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[bug #39334] obstack code is non portable

From: David Monniaux
Subject: [bug #39334] obstack code is non portable
Date: Mon, 24 Jun 2013 19:42:53 +0000
User-agent: Mozilla/5.0 (X11; Linux i686) AppleWebKit/537.22 (KHTML, like Gecko) Ubuntu Chromium/25.0.1364.160 Chrome/25.0.1364.160 Safari/537.22


                 Summary: obstack code is non portable
                 Project: grep
            Submitted by: monniaux
            Submitted on: Mon 24 Jun 2013 07:42:52 PM GMT
                Category: None
                Severity: 3 - Normal
              Item Group: None
                  Status: None
                 Privacy: Public
             Assigned to: None
             Open/Closed: Open
         Discussion Lock: Any



When compiling on a non-GNU system (without glibc), grep uses its own copies
of obstack.c and obstack.h.

obstack.h contains the following code:

#define __BPTR_ALIGN(B, P, A) ((B) + (((P) - (B) + (A)) & ~(A)))

#define __PTR_ALIGN(B, P, A) \
  __BPTR_ALIGN (sizeof (PTR_INT_TYPE) < sizeof (void *) ? (B) : (char *) 0, \
                P, A)

On machines where sizeof(PTR_INT_TYPE) >= sizeof (void *), that is, any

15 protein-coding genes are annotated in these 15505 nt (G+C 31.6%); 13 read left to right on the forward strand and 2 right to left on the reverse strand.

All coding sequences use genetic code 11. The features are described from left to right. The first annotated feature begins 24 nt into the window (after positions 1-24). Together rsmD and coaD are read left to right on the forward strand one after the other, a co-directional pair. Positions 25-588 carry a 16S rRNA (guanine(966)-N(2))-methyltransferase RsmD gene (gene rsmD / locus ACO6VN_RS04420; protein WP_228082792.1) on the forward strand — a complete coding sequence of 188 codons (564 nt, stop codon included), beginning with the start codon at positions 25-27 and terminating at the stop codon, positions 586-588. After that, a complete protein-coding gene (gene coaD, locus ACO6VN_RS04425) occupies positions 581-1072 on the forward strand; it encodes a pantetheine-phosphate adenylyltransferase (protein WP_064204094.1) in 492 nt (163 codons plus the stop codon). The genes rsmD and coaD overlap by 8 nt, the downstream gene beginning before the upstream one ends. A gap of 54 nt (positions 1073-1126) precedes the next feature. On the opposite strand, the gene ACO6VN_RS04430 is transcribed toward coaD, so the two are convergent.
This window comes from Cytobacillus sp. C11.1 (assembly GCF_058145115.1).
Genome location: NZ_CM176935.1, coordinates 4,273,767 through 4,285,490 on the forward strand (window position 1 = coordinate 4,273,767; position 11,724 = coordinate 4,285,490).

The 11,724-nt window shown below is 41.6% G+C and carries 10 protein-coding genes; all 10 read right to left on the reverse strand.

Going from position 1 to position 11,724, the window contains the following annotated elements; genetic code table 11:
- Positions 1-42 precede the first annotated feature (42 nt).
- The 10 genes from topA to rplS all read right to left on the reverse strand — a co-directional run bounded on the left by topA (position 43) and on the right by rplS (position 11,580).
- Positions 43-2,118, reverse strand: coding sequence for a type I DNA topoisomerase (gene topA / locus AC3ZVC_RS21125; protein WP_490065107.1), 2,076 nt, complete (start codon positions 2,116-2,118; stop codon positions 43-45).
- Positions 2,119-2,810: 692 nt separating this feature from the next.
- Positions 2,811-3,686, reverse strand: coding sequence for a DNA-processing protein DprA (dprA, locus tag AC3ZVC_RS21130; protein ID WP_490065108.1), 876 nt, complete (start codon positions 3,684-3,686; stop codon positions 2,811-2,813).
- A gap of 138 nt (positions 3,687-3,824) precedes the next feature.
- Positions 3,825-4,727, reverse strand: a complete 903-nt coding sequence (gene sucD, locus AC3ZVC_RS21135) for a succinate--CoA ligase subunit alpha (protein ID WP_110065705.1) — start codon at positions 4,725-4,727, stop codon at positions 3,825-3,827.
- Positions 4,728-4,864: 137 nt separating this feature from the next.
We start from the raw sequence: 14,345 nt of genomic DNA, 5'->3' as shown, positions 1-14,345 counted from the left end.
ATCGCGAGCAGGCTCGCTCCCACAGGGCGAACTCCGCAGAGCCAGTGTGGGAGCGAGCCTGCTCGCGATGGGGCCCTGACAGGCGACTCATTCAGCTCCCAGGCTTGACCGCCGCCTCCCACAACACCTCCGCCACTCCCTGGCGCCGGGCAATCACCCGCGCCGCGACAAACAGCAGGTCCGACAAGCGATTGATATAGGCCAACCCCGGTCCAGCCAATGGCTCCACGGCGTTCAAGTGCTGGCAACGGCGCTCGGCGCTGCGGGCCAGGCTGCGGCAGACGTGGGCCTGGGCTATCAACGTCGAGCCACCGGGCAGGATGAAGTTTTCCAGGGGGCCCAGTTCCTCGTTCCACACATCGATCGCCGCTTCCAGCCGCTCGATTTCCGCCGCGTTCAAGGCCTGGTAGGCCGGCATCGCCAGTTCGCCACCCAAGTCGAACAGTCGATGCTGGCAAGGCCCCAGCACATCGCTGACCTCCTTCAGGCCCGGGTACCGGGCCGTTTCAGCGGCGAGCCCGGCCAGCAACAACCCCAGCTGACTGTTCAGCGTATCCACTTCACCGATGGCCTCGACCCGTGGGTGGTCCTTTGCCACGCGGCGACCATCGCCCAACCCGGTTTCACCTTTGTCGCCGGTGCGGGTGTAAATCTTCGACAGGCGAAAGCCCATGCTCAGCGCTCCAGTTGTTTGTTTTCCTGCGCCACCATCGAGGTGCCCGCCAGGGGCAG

machine where a pointer fits into a ptrdiff_t (a large integer type meant to
express differences between pointers), thus almost all current architectures,
the code works as follows:

It computes P-NULL, thus converts P into an integer "equal" to P, then aligns
the result to the next (A+1)-byte boundary and then back to a char* pointer;
thus overall it aligns P to the next (A+1)-byte boundary.

This, however, relies on behavior considered undefined according to the C
standard: computing the difference of two pointers in two different memory
blocks, or to NULL, yields an undefined result.

I understand that this is ok in glibc because libc functions such as malloc
anyway have to do nonstandard manipulations of memory, but I'm less
comfortable with it in general applications such as grep.

This could for instance break on a system where the compiler instruments
pointer operations to detect undefined behaviors (perhaps for security
reasons), or on a system with segmented memory but where ptrdiff_t would have
the same size as a pointer.

Also, a compiler could simply decide that, since this behavior is undefined,
it could suppress this code sequence (such things have happened: programs
reading from uninitialized variables to get "random" numbers had this read and
subsequent uses suppressed from the code by certain optimizing compilers).


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